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About wrap class and ==,equals;

 
Greenhorn
Posts: 27
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Could you tell me the answers and why? thanks a lot.
Integer i = new Integer("42");
Long l = new Long("42L");
Double d = new Double("42.0");
Which returns true ?(choose one or more)
a)i==d;
b)i==l;
c)l==d;
d)i.equals(d);
e)d.equals(i);
f)i.equals("42");
 
Ranch Hand
Posts: 158
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I believe that only f is coorect here. The wraperclasses doesn't have converters.
The == operator isn't defined for the wrapperclasses, so it tries to compare the objects themselves, which will result in conversion error.
/Mike
 
Ranch Hand
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Hi Folks,
The answer is none of these. You can compile the code
and check the same. If you see the API , then you can see that
each Wrapper class overrides the equals() of the Object and returns "true" if and only if the argument is not null and is a corresponding wrapper class object that represents the same wrapper class object value as the object being compared.
for example lets take a boolean primitive and its corresponding
wrapper class Boolean:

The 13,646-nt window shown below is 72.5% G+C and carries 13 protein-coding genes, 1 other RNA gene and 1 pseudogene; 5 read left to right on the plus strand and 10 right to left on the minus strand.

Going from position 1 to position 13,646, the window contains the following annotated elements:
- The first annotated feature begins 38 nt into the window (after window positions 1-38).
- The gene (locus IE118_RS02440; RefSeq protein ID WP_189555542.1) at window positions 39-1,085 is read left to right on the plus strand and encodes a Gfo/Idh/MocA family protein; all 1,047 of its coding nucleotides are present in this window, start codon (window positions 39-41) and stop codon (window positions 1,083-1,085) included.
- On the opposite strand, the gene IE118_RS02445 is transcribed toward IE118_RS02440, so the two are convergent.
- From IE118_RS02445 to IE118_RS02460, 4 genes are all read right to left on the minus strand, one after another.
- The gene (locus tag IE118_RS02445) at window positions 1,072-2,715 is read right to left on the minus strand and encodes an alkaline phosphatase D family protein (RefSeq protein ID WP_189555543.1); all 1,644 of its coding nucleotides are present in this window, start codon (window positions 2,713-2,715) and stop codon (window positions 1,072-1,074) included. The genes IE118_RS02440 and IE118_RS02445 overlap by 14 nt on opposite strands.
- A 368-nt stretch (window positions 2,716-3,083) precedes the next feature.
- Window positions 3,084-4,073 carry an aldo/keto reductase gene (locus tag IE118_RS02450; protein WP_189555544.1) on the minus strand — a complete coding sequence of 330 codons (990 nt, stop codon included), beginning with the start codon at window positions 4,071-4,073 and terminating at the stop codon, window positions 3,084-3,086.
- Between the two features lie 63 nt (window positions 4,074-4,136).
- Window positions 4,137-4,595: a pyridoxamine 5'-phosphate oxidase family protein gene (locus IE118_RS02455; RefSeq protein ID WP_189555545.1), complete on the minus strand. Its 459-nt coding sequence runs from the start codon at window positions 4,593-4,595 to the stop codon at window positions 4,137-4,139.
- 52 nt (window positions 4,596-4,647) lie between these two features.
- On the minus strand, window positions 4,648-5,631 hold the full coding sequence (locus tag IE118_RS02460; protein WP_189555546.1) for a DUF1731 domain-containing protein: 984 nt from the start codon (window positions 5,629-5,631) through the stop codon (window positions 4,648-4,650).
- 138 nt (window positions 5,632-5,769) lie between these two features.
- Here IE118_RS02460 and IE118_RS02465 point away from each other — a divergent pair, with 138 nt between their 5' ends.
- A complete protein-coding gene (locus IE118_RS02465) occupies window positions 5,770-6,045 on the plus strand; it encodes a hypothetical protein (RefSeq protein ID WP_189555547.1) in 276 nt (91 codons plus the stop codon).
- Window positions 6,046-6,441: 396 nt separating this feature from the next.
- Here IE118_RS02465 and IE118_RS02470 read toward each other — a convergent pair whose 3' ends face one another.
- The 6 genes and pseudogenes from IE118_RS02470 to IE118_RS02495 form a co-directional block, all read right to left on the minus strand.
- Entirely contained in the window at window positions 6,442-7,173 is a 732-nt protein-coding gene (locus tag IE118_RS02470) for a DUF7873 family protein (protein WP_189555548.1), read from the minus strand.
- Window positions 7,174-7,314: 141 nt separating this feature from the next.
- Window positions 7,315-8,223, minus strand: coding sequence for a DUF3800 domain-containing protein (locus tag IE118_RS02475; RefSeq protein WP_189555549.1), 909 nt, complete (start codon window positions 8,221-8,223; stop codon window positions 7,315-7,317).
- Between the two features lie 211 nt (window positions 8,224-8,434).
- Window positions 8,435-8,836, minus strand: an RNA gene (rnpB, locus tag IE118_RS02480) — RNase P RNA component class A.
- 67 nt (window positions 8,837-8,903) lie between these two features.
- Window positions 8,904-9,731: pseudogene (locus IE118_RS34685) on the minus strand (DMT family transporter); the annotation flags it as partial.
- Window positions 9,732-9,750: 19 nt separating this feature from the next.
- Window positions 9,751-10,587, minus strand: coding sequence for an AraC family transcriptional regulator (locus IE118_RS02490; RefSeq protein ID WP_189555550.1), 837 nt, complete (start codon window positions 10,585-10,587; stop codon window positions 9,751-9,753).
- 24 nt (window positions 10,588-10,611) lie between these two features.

In case you want to compare the primitive values and the corresponding wrapper class object's value , then you should
use the typeValue() of the corresponding wrapper class.
Lets take the boolean as the example, viz., usage of booleaValue() method of Boolean Class :

Hope your doubts are cleared now.
Ravindra Mohan.

[This message has been edited by Ravindra Mohan (edited May 22, 2001).]
 
Ranch Hand
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I wrote a short program to test these. Here are the results.
Options a,b,c all give compiler errors:

I got rid of these lines. The program then compiled OK, but gave me NumberFormatExeception on the line:
Long l = new Long("42L");
So I changed this line to read:
Long l = new Long("42");
The program then compiled and ran. The remaining tests all gave 'false' results:
d) i.equals(d);
e) d.equals(i);
f) i.equals("42");
Ravindra's message explained why these gave 'false' results.
Susan

[This message has been edited by Susan Delph (edited May 22, 2001).]
 
Consider Paul's rocket mass heater.
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